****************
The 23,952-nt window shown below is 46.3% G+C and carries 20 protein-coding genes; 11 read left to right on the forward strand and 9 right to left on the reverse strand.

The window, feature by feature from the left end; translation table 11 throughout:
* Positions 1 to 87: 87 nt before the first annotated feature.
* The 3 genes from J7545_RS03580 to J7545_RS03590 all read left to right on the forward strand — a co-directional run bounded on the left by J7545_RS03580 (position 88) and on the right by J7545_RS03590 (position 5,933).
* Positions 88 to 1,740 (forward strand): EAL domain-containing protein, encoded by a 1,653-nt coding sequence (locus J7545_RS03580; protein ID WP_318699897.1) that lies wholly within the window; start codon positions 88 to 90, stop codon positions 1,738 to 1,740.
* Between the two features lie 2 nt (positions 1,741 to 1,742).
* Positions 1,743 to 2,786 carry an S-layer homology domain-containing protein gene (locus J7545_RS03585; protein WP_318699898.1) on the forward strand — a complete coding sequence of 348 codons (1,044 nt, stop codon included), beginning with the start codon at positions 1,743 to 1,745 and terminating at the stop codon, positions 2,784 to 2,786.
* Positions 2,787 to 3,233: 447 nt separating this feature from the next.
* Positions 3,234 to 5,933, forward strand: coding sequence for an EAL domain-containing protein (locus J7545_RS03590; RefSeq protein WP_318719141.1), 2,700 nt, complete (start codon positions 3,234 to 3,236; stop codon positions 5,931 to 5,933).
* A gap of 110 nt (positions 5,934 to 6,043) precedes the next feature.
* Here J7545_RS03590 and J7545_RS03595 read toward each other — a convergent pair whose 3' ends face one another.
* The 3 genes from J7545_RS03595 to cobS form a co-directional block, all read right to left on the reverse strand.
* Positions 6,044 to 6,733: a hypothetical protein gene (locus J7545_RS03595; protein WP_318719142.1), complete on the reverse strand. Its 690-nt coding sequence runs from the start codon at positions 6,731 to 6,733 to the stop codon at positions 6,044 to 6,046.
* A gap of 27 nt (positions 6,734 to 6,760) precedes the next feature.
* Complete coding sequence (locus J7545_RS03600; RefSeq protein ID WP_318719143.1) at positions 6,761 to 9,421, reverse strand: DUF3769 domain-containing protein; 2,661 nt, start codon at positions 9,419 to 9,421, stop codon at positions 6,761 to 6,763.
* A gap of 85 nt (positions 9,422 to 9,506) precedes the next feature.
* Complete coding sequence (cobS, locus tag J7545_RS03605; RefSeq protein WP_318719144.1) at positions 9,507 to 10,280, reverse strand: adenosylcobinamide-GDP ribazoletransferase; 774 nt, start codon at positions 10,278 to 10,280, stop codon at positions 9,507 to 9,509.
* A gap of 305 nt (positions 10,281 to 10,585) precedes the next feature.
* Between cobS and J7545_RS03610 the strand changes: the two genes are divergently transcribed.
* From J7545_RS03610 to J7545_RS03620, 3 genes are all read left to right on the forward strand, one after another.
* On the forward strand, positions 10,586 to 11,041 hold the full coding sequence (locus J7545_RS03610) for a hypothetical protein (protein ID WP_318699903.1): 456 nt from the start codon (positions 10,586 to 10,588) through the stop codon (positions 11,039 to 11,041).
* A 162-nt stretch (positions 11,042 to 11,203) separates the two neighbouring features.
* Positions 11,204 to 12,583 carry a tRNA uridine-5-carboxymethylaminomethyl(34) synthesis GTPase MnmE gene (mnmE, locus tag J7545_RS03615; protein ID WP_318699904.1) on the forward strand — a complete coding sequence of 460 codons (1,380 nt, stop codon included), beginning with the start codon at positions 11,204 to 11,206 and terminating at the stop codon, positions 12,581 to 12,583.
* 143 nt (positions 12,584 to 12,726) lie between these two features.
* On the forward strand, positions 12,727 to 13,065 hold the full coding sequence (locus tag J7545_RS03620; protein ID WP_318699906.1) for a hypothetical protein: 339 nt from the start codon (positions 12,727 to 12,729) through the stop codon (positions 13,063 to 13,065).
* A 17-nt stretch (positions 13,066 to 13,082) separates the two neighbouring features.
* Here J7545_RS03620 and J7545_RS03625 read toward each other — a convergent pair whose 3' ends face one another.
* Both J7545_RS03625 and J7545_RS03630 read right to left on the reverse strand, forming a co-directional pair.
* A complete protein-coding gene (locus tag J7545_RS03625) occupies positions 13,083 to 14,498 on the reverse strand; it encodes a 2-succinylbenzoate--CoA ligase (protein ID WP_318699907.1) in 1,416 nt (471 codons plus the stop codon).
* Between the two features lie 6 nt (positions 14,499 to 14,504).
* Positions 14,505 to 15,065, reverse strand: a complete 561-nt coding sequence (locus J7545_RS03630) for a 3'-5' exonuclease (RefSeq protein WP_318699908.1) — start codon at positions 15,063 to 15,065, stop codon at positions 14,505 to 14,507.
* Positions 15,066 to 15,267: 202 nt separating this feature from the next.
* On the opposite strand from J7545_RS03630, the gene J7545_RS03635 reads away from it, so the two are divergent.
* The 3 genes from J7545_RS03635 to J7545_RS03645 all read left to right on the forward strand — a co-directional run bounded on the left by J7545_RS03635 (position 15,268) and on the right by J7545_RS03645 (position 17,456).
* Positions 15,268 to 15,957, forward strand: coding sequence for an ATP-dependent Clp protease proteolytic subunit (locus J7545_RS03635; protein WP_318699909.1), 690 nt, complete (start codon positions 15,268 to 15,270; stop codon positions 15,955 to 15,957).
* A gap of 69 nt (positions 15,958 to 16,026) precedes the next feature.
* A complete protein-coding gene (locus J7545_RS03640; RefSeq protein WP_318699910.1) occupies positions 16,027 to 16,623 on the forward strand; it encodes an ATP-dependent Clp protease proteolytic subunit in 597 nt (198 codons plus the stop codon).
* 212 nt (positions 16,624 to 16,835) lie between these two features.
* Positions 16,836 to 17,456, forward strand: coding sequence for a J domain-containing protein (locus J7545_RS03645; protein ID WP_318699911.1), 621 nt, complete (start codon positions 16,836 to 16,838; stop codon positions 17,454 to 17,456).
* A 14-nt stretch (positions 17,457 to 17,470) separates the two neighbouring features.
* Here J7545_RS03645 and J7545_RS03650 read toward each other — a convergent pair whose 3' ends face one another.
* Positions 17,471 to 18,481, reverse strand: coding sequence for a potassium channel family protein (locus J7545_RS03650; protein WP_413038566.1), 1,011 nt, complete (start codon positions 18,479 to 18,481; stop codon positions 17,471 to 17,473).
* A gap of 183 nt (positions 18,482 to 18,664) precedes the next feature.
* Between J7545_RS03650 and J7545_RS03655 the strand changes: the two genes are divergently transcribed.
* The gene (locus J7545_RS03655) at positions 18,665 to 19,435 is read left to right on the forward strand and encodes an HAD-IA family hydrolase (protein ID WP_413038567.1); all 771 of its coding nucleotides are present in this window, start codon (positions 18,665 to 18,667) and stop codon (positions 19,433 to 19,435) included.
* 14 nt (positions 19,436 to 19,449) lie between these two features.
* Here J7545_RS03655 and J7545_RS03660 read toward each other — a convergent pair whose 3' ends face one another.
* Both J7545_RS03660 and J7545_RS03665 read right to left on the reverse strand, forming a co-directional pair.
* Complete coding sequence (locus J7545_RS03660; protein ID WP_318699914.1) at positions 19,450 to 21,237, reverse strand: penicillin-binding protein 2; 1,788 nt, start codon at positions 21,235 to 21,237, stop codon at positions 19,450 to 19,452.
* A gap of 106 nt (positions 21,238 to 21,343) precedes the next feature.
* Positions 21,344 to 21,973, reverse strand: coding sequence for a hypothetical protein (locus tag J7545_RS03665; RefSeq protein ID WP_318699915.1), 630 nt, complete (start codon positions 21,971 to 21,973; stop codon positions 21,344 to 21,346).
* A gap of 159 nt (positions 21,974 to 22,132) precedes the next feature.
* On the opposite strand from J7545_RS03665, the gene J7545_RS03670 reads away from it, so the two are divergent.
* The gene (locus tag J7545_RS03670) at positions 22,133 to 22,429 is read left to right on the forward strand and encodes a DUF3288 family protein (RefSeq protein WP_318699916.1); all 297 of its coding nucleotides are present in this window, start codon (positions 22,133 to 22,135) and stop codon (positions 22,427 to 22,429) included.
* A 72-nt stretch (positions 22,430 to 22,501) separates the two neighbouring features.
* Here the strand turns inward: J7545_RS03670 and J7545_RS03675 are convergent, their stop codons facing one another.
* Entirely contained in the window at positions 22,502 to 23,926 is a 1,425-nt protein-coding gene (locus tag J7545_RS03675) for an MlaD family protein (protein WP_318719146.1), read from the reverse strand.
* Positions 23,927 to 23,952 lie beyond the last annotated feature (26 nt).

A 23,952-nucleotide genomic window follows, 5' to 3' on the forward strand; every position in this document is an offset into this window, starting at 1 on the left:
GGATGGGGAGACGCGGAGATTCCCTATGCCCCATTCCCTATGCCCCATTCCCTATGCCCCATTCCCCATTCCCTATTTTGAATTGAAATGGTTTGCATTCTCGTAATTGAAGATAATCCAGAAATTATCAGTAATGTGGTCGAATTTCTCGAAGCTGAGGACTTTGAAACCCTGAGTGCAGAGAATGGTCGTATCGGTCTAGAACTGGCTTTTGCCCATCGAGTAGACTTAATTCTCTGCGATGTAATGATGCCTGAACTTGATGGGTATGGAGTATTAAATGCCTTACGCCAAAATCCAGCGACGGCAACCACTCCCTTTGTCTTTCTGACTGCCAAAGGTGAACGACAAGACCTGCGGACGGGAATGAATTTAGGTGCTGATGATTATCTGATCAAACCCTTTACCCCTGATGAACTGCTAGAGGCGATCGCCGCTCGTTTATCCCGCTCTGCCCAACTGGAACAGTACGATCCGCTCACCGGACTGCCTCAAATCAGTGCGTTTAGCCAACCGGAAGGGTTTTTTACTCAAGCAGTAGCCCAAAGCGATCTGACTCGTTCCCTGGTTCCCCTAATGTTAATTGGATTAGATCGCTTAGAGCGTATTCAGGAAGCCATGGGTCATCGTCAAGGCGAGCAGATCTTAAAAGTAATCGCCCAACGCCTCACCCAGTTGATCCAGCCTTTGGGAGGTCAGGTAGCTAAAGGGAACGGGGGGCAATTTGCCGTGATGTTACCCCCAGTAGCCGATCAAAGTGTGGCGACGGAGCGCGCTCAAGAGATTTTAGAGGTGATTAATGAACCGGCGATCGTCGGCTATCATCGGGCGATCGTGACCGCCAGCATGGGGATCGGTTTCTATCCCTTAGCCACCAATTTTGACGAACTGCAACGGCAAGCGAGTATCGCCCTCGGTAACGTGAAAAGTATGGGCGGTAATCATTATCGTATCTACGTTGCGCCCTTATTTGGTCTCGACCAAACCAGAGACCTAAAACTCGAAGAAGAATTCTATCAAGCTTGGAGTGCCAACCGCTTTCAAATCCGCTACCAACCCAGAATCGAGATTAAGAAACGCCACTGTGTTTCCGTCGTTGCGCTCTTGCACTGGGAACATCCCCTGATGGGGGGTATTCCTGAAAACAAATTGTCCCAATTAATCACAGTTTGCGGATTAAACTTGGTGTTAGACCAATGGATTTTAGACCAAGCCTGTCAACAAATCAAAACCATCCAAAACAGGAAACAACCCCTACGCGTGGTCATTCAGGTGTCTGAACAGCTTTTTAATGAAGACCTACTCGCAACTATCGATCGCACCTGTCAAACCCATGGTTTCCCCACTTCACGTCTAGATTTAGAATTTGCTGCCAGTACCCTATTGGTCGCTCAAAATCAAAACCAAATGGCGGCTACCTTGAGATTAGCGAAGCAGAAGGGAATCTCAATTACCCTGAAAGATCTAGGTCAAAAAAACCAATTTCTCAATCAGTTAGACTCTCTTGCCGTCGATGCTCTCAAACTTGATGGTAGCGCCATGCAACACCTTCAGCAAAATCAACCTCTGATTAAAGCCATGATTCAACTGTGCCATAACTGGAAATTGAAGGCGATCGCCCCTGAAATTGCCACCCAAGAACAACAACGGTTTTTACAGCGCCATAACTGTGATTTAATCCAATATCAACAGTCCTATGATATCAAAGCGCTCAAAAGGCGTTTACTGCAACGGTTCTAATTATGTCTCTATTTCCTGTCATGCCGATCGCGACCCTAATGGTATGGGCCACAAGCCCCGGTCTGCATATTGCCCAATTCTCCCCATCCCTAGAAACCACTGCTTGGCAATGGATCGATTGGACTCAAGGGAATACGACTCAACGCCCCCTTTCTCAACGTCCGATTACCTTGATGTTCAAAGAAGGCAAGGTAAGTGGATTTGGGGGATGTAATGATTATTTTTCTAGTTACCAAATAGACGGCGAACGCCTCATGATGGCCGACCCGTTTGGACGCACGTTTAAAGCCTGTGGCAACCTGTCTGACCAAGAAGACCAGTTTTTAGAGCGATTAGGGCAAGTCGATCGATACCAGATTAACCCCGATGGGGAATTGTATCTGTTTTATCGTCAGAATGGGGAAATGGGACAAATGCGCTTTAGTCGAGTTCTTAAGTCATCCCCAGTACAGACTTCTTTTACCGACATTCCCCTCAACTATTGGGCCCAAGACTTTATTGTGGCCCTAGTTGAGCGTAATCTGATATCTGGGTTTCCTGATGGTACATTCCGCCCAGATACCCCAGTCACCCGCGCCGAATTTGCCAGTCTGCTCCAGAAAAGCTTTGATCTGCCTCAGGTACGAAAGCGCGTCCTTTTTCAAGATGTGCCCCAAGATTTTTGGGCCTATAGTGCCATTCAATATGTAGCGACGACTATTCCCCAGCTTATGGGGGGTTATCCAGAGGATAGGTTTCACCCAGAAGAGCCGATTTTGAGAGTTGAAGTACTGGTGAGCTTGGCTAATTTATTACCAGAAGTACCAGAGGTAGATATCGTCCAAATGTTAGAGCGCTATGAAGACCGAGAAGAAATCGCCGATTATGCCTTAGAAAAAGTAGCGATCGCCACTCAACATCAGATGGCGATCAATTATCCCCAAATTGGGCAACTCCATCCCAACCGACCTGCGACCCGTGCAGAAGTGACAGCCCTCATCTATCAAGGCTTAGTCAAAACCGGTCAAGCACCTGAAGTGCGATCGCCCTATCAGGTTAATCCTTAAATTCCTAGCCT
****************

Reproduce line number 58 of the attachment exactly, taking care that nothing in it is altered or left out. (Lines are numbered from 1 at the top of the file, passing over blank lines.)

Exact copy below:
* Positions 23,927 to 23,952 lie beyond the last annotated feature (26 nt).